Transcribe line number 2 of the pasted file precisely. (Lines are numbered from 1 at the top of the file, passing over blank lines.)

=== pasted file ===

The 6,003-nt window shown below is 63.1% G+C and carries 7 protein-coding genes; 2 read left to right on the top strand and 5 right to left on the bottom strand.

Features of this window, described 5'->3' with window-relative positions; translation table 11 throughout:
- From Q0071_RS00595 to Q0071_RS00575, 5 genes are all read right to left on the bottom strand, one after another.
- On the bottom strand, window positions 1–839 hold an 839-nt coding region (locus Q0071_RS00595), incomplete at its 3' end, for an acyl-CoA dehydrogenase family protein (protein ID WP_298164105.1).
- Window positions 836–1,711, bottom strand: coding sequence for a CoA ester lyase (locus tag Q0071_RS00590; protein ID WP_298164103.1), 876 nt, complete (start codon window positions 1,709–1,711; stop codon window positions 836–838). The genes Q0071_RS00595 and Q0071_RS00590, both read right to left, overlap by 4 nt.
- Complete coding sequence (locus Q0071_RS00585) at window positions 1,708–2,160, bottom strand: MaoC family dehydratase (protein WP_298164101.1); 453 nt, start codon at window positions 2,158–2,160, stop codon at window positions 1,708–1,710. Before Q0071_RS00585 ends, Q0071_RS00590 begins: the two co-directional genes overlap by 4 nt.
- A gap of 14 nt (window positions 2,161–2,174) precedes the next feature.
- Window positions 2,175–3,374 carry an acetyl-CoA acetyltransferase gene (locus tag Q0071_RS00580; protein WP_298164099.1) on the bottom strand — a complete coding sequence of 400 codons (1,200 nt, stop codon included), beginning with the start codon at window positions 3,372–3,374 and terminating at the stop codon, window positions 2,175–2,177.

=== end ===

Features of this window, described 5'->3' with window-relative positions; translation table 11 throughout: